Address: 88611 Government Camp Loop, Government Camp, OR 97028
Phone: (503)-272-3325

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3 star hotel on the banks of the Columbia River

Address: 1108 E Marina Dr, Hood River, OR 97031
Phone: (541) 386-2200

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3 star hotel on the banks of the Columbia River

Address: 1108 E Marina Dr, Hood River, OR 97031
Phone: (541) 386-2200

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ORBDR FOOD

Denio Junction has a small country store, restaurant, bar, gas station, and hotel all in one stop.

Address: 51550 Denio Hwy 140, Denio, NV
Phone: (775) 941-0610

Fields Station has a small country store, restaurant, gas station, and hotel all in one stop.  Fantastic burgers and milkshakes.
Check their hours as they tend to close early and there are no other restaurant options in Fields.

Address: 22276 Fields Drive, Fields, OR, 97710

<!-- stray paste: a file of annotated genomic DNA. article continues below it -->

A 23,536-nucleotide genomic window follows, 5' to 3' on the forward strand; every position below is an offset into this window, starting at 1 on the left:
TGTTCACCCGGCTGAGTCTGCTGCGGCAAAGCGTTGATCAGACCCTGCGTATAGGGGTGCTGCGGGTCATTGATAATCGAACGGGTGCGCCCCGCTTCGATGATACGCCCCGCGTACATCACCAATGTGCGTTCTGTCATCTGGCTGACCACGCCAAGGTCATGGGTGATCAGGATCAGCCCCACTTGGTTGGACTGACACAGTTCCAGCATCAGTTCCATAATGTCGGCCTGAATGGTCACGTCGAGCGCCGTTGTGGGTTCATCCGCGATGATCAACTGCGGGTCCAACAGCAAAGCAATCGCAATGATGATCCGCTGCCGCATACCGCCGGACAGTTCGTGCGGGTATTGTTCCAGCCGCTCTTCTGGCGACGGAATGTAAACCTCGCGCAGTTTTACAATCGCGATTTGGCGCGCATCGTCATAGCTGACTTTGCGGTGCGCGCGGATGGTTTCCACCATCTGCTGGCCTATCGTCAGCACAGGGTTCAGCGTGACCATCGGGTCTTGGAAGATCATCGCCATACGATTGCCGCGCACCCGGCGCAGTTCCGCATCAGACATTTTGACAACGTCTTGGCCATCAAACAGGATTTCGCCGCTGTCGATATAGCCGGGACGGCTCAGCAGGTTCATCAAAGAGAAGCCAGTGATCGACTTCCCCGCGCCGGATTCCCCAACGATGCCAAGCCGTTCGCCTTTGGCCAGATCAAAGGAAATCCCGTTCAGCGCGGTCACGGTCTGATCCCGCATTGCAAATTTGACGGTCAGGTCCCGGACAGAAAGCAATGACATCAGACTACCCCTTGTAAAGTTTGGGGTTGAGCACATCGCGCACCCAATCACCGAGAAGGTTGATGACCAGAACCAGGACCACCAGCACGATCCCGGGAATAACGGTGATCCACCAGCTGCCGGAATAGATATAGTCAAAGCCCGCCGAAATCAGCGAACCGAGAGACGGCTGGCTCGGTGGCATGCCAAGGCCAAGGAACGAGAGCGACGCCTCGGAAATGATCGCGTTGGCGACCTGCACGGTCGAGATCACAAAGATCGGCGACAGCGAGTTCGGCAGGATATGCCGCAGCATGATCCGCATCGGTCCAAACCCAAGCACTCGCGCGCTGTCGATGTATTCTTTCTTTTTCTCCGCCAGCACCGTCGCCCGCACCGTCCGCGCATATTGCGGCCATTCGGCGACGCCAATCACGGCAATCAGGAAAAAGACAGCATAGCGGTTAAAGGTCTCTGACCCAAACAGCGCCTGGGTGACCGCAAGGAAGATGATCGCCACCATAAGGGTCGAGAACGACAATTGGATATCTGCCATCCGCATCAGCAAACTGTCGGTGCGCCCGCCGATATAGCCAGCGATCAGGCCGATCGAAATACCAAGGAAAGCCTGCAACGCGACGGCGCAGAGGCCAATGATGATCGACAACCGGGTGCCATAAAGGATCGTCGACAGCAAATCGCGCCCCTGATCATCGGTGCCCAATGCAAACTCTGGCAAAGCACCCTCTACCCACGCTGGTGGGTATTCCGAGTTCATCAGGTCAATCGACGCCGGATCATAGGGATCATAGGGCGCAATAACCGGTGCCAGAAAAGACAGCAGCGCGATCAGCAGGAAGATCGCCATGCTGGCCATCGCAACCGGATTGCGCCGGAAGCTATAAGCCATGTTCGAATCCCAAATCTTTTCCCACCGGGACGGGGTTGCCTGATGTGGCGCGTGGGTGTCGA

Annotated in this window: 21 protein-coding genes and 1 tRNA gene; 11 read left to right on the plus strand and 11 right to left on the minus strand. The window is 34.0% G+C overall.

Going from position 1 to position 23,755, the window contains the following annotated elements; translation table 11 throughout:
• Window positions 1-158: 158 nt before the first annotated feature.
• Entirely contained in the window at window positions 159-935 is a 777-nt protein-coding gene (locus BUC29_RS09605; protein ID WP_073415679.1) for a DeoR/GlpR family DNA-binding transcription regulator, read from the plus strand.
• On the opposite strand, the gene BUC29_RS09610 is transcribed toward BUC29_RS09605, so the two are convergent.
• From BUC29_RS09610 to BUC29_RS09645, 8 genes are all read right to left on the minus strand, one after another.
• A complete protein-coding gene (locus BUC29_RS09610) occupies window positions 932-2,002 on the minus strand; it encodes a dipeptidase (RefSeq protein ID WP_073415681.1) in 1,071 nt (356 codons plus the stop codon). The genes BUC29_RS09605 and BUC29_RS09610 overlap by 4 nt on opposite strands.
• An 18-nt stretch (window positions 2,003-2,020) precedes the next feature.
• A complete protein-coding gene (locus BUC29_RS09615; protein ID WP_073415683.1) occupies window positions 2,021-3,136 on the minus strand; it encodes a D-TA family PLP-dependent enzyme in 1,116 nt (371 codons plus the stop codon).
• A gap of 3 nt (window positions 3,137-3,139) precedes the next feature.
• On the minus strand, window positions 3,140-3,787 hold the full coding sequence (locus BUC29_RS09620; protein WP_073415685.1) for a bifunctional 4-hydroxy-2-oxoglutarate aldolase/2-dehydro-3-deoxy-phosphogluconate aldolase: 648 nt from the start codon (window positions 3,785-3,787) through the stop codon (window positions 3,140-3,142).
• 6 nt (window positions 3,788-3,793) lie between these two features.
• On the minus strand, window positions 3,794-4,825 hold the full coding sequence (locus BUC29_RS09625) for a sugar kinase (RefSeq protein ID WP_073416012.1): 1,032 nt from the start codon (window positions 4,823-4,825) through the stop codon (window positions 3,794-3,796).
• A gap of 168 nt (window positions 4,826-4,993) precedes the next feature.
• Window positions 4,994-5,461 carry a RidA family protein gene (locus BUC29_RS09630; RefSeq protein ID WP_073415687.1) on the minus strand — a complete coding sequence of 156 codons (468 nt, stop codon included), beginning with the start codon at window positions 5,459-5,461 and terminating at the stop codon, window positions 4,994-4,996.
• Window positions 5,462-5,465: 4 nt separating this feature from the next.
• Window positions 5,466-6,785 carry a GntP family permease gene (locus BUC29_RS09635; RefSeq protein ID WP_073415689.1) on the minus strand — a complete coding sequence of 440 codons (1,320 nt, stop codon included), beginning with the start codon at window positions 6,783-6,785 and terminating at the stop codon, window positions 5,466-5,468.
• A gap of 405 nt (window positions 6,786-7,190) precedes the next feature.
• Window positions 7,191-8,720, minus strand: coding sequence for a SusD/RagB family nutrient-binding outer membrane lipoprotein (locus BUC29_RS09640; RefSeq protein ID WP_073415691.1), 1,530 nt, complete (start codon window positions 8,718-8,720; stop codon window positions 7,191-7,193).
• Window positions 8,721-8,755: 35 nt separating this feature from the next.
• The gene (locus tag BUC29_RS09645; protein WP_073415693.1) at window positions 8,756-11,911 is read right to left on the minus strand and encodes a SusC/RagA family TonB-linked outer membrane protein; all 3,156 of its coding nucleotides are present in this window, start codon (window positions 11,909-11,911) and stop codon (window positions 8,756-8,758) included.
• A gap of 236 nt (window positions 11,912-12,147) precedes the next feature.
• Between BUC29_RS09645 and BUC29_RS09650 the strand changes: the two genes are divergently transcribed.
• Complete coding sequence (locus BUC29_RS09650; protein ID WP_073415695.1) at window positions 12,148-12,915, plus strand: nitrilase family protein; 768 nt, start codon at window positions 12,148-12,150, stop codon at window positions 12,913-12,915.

Phone: (541)495-2275

A small country store, restaurant, and gas station in Plush, OR.  Great place to have a burger, or gather snacks and supplies for camping and on the trail.

Address: 28229 Hogback Rd Plush, OR 97637

Phone: (541) 947-2491

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Fantastic bar and grill with huge outdoor area and great menu.
This place will be expanding with numerous options for lodging and camping.

Address: 87146 Christmas Valley Hwy, Christmas Valley, OR 97641

Phone: (541)-576-2014

Address: 57276 Park Rd, Christmas Valley, OR 97641

Phone: (458)-262-5346

Address: 87285 Christmas Valley Hwy, Christmas Valley, OR 97641

Brewpub and American food.

Address: 57100 Beaver Dr Bldg 4, Sunriver, OR 97707

Phone: (541)306-5154

American food.

Address: 190 E Cascade Ave, Sisters, OR 97759
Phone: (541)-549-7427

Himalayan Food & Taphouse

Address: 523 US-20, Sisters, OR 97759

Phone: (541)-904-4694

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Address: 171 E Main Ave, Sisters, OR 97759

Phone: (541)-588-2054

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BBQ & Pizza

Address: 195 Detroit Rd S, Detroit, OR 97342

Phone: (971)-285-1207

Address: 100 Detroit Ave, Detroit, OR 97342

Address: 105 Breitenbush Rd, Detroit, OR 97342

Phone: (503)854-3039

Great restaurant with incredible diner breakfast.  Be sure and try the huckleberry pancakes!

Address: 88611 Government Camp Loop, Government Camp, OR 97028